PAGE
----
75. Hoping for far-off results

When lay people came to visit Luang Pu, he ordinarily wouldn’t ask them about anything far away. He’d usually ask, “Have you ever meditated?” Some would respond that they had, others that they hadn’t.

One woman, a member of the latter group, was more outspoken than the rest. She said, “As I see it, there’s no reason we have to go to all the trouble of meditating. Every year I hear the Mahachaad sermon [a long, poetic chant of the Buddha’s penultimate life, as Prince Vessantara] at least 13 times at many different temples. The monks there say that listening to the Mahachaad story guarantees I’ll be reborn in the time of the Buddha Sri Ariya Metteyya, where I’ll meet with nothing but pleasure and ease. So why should I make things difficult for myself by meditating?”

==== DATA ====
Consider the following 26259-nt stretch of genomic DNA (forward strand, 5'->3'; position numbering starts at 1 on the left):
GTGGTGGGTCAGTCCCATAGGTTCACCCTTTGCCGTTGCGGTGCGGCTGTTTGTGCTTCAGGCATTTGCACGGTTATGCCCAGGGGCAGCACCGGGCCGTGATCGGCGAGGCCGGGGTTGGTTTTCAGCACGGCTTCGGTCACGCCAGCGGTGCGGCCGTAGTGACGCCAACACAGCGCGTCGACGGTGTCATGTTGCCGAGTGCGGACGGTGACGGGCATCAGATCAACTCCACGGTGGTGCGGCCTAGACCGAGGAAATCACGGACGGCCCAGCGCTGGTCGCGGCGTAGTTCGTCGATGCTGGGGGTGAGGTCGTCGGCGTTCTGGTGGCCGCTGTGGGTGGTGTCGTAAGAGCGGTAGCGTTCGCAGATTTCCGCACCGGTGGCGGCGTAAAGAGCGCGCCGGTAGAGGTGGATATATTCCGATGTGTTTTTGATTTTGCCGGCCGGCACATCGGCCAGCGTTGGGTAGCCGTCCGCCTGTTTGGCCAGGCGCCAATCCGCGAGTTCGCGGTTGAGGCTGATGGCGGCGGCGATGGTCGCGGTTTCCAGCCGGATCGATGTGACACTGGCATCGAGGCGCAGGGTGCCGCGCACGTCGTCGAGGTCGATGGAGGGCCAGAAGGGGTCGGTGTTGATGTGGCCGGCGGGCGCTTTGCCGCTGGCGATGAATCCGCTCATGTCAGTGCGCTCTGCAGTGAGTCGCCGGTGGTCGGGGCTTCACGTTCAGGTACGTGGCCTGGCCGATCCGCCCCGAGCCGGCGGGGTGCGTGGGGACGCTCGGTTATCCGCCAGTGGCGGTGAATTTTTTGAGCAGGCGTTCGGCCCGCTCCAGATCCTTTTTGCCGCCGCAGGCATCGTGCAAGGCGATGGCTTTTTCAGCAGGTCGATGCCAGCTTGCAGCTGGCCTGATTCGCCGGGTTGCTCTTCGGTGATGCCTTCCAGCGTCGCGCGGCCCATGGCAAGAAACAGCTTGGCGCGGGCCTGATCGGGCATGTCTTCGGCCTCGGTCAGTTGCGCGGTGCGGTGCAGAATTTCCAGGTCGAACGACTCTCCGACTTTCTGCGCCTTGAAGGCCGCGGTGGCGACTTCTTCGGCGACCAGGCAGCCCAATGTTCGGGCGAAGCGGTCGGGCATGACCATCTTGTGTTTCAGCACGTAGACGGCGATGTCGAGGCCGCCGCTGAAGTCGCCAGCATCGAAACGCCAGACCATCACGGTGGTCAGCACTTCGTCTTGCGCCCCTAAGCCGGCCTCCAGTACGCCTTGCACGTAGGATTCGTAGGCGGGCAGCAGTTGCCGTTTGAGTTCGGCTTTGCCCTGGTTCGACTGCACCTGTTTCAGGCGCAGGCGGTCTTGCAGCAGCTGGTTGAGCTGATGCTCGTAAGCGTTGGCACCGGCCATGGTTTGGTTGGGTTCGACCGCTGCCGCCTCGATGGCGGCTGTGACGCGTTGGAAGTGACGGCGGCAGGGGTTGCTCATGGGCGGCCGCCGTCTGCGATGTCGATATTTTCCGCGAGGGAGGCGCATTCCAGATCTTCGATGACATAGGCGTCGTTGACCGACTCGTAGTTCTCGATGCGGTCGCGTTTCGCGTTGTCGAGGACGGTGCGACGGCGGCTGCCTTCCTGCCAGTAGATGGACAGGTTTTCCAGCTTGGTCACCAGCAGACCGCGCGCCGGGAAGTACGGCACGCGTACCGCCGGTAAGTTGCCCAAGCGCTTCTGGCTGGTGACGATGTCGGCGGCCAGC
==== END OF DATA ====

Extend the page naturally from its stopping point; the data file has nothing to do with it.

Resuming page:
Luang Pu said,

“Things that are excellent are right in front of your face, and yet you don’t show any interest. Instead, you place your hopes on far-off things that are nothing but rumors. This is the mark of a person who’s hopeless. When the paths, fruitions, and nibbāna of the dispensation of the Buddha Gotama are still with us, totally complete, and yet you dither around and don’t show any interest in them, then when the dispensation of the Buddha Sri Ariya Metteyya comes, you’ll dither around even more.”